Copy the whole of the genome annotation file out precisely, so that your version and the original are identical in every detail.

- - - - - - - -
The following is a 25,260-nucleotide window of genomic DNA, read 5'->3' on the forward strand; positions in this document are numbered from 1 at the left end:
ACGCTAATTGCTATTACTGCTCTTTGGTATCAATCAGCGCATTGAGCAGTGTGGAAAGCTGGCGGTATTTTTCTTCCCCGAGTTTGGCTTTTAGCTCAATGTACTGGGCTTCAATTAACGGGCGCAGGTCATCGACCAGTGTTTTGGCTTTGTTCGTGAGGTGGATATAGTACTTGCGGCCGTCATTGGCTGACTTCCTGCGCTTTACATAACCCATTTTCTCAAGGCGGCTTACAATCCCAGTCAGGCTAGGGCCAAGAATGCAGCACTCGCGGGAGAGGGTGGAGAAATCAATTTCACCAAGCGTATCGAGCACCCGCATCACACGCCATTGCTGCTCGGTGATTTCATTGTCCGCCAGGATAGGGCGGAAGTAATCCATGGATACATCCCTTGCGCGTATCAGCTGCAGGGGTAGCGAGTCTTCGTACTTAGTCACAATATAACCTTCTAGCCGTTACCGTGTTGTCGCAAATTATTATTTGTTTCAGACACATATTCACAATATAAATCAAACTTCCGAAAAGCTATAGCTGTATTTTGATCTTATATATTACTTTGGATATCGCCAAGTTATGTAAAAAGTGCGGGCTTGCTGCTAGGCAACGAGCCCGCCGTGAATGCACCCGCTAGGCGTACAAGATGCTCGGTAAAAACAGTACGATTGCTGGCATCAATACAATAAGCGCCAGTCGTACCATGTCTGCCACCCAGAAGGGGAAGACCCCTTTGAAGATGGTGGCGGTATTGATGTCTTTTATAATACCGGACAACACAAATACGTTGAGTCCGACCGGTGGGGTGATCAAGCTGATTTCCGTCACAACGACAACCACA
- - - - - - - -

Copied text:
The following is a 25,260-nucleotide window of genomic DNA, read 5'->3' on the forward strand; positions in this document are numbered from 1 at the left end:
ACGCTAATTGCTATTACTGCTCTTTGGTATCAATCAGCGCATTGAGCAGTGTGGAAAGCTGGCGGTATTTTTCTTCCCCGAGTTTGGCTTTTAGCTCAATGTACTGGGCTTCAATTAACGGGCGCAGGTCATCGACCAGTGTTTTGGCTTTGTTCGTGAGGTGGATATAGTACTTGCGGCCGTCATTGGCTGACTTCCTGCGCTTTACATAACCCATTTTCTCAAGGCGGCTTACAATCCCAGTCAGGCTAGGGCCAAGAATGCAGCACTCGCGGGAGAGGGTGGAGAAATCAATTTCACCAAGCGTATCGAGCACCCGCATCACACGCCATTGCTGCTCGGTGATTTCATTGTCCGCCAGGATAGGGCGGAAGTAATCCATGGATACATCCCTTGCGCGTATCAGCTGCAGGGGTAGCGAGTCTTCGTACTTAGTCACAATATAACCTTCTAGCCGTTACCGTGTTGTCGCAAATTATTATTTGTTTCAGACACATATTCACAATATAAATCAAACTTCCGAAAAGCTATAGCTGTATTTTGATCTTATATATTACTTTGGATATCGCCAAGTTATGTAAAAAGTGCGGGCTTGCTGCTAGGCAACGAGCCCGCCGTGAATGCACCCGCTAGGCGTACAAGATGCTCGGTAAAAACAGTACGATTGCTGGCATCAATACAATAAGCGCCAGTCGTACCATGTCTGCCACCCAGAAGGGGAAGACCCCTTTGAAGATGGTGGCGGTATTGATGTCTTTTATAATACCGGACAACACAAATACGTTGAGTCCGACCGGTGGGGTGATCAAGCTGATTTCCGTCACAACGACAACCACA